It has been said that you can give without loving, but you cannot love without giving. Indeed, all love is giving. The essence of love as defined by giving is also seen in this poem by John Oxenham:

Love ever lives, outlives, forgives,

And while it stands with open hands it lives.

For this is love’s prerogative:

To give and give and give

 

Endurance

As one of the fruit of the spirit, “patience” is translated: “to stay, remain, abide”, literally “abiding under.” As a verb it figuratively means, to undergo, i.e. bear (trials), have fortitude, to persevere — abide, endure. The essence of the word involves the yielding of the will to something against which one naturally would rebel. It means cheerful (or hopeful) endurance, constancy. It is a bearing up in a way that honors and glorifies God, not merely to grin and bear it.

The epitome of patience in an individual is Job, whom Chuck Swindoll described as a “man of heroic endurance.” One of the spiritual principles that the Book of Job demonstrates is that God is “full of compassion and tender mercy” and that he rewards those who demonstrate “patience.” The scriptures offer this reminder: “You have need of patience, that after that you have done the will of the Lord you might receive the promise.” As I pursue patience, I am patiently waiting.

Gentleness

Here we find yet another the fruit of the spirit which is often associated with meekness. Stanley Horton comments that “Gentleness includes true humility that does not consider itself too good or too exalted for humble tasks.”

Paul also instructs Timothy regarding this quality: The servant of the Lord must not strive but be gentle unto all men, apt to teach, patient, in meekness instructing those who oppose themselves.

As I sipped my tea while considering the words of 1 Timothy 6:11, I thought of this poem that express my deepest yearning to follow Paul’s exhortation:

The Proof of Desire

Pursue love, and desire spiritual gifts,

but especially that you may prophesy.

1 Corinthians 14:1

The proof of desire is pursuit.

Mike Murdock

In each new season may my life abound with fruit,

As I follow after God and seek His favor,

To show that the proof of desire is pursuit.

This passion to please is my relentless pursuit,

As I seek to taste His goodness and to savor.

In each new season may my life abound with fruit.

As a seasoned tree is strengthened from leaf to root,

I flow with fullness of joy as I labor,

To show that the proof of desire is pursuit.

Though I may seek as silver His wisdom and truth,

This life swiftly passes, fleeting as a vapor.

In each new season may my life abound with fruit.

I have yearned for God’s presence, even as a youth.

I now forsake all to scale the heights of Mount Tabor,

To show that the proof of desire is pursuit.

I ever seek to know God’s will and to do it,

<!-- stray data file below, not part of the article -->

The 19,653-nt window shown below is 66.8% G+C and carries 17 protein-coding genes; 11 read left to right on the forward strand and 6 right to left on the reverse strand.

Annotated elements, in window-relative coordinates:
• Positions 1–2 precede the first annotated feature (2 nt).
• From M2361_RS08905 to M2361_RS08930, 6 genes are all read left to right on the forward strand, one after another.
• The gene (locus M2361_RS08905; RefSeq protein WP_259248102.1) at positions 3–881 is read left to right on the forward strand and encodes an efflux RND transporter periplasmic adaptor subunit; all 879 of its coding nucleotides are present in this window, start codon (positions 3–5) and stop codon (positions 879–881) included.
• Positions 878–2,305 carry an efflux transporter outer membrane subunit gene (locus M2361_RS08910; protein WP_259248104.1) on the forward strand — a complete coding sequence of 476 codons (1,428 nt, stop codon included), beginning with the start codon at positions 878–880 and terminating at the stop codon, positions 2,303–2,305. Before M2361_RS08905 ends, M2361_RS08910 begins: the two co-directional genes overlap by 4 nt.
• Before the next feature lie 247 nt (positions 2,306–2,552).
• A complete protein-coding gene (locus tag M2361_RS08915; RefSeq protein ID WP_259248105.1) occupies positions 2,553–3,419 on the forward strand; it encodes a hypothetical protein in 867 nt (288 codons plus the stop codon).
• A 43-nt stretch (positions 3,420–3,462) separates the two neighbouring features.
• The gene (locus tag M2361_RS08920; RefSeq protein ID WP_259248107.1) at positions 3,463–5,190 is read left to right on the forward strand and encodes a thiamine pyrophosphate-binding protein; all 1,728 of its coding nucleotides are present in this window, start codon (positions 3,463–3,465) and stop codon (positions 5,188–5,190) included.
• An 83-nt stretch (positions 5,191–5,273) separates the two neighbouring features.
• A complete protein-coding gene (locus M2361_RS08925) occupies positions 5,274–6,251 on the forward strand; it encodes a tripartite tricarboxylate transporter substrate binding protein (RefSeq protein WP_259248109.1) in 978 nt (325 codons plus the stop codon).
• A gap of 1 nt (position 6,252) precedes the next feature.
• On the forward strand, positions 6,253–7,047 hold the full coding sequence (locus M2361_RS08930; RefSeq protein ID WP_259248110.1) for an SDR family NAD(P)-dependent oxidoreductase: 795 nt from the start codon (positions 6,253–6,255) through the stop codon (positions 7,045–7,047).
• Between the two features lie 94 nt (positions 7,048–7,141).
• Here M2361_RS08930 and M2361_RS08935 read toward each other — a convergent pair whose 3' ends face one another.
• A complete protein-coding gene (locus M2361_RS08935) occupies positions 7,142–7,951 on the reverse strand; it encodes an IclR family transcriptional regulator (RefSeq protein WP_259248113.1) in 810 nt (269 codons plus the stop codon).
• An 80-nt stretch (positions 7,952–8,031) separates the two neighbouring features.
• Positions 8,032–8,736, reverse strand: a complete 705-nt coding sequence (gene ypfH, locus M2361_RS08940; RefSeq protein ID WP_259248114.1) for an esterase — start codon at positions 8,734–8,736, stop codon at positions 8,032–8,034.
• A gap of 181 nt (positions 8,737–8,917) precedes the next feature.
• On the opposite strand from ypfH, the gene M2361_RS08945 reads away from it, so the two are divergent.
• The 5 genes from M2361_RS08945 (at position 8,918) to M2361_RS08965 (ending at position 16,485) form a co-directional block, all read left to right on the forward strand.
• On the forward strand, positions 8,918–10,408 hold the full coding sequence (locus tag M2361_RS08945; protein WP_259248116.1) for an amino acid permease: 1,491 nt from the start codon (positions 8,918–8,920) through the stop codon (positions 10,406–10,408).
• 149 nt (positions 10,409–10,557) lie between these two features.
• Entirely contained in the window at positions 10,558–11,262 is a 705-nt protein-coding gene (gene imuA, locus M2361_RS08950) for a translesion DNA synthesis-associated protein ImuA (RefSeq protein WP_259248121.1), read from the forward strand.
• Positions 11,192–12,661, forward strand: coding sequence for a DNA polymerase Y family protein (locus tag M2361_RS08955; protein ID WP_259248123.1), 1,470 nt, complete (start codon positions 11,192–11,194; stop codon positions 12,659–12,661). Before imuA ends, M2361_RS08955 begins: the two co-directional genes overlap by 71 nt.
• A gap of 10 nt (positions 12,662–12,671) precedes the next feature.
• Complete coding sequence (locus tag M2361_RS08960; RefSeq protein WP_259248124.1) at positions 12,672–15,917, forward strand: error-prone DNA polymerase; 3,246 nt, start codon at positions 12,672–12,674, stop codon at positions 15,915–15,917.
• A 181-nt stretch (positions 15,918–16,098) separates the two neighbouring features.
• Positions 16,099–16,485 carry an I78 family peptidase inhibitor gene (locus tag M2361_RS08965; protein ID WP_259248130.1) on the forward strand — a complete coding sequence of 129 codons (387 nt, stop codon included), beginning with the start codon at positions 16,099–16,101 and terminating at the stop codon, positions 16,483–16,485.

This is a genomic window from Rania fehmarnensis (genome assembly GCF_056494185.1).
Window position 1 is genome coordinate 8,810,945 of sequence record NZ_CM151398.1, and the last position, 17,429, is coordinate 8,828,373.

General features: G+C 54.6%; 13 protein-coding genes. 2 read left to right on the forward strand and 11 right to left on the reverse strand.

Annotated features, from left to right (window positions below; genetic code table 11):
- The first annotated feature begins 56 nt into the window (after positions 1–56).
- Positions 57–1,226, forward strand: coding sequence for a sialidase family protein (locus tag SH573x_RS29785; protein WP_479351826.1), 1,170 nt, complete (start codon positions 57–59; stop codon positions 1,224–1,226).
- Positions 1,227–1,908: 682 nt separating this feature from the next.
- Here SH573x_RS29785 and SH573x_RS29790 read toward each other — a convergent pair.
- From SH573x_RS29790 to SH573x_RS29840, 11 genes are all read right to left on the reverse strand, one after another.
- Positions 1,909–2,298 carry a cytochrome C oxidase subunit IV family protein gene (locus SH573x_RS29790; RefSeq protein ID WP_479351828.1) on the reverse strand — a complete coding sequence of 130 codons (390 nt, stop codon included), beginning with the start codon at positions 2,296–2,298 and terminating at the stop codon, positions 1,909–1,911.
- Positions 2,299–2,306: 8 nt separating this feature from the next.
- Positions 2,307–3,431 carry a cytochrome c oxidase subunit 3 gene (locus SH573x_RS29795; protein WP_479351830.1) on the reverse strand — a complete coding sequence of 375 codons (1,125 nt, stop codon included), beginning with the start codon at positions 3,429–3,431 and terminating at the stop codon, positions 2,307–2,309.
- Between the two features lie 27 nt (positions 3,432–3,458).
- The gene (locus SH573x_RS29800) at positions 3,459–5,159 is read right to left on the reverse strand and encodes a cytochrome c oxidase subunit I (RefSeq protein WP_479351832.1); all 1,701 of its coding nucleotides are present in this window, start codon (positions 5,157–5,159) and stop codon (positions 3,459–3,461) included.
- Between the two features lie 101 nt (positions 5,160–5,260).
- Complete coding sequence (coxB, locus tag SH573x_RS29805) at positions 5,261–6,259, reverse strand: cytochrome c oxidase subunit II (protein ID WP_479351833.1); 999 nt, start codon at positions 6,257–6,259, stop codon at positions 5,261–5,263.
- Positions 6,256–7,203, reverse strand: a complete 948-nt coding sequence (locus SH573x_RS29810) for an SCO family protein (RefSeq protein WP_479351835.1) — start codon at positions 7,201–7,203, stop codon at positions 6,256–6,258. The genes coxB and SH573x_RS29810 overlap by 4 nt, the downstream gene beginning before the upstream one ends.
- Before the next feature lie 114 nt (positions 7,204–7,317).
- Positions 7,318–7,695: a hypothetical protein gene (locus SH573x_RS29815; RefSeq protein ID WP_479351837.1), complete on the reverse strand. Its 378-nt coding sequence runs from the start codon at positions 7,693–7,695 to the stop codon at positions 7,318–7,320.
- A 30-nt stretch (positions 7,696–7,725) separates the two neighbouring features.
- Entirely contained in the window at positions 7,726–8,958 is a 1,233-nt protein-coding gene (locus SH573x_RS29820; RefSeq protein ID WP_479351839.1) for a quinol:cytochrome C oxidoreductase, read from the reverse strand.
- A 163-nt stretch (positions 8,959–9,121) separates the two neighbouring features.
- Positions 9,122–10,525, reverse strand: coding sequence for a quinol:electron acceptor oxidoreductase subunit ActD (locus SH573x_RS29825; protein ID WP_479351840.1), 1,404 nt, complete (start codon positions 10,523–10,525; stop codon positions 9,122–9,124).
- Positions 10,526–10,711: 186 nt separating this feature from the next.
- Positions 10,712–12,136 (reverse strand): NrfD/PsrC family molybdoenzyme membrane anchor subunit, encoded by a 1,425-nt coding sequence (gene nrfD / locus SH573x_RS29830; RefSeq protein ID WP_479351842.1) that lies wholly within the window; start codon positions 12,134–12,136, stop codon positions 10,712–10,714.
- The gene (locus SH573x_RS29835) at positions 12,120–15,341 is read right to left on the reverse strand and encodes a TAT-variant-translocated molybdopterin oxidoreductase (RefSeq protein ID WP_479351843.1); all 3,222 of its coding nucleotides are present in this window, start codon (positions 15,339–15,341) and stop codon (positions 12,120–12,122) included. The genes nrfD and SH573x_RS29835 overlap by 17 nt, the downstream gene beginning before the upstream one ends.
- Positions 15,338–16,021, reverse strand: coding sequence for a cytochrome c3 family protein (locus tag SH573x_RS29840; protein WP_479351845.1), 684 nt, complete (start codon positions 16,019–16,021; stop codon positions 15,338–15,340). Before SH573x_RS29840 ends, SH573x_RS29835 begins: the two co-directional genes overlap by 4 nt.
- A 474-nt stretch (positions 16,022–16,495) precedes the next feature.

To follow in the steps of Jesus, my Savior.

In each new season may my life abound with fruit,

To show that the proof of desire is pursuit.

The verse that I designate as my personal Verse of the Day also brings to mind the Don Moen song: “My Soul Follows Hard after Thee”:

Love fulfills the Law

February 21, 2015

Romans_13-9

“Everything must change”: the lyrics to classic song, a showpiece for countless singers, is really an adaptation of the words of Solomon from Ecclesiastes 3 which reminds us that “To everything there is a season and a time for every purpose under the heaven.” This past week has been one of significant change for me, in that the problems that I had been having with my laptop continued until my faithful device “gave up the ghost” and totally gave out on me. Fortunately, I had a replacement, a tablet which I should have been getting accustomed to using months ago, but I kept putting it off until now, when I am forced to make a quick adaptation. In the process, I have not been blogging consistently, but I am trying to get back on track. Here is an entry which is a re-posting of the Verse of the Day entered a year ago.

Romans 13:9-10 NIV

The commandments, “You shall not commit adultery,” “You shall not murder,” “You shall not steal,” “You shall not covet,” and whatever other command there may be, are summed up in this one command: “Love your neighbor as yourself.” Love does no harm to a neighbor. Therefore love is the fulfillment of the law.

The Verse of the Day for February 21, 2015, reminds us once again that “It’s all about relationships. . . Whether interacting as a married couple, getting acquainted as a single man or woman, whether communicating as friends or co-workers, from pre-teens to senior citizens:

Whether with God, family, friends, co-workers, husband or wife,

“It’s all about relationships,” the foundation of life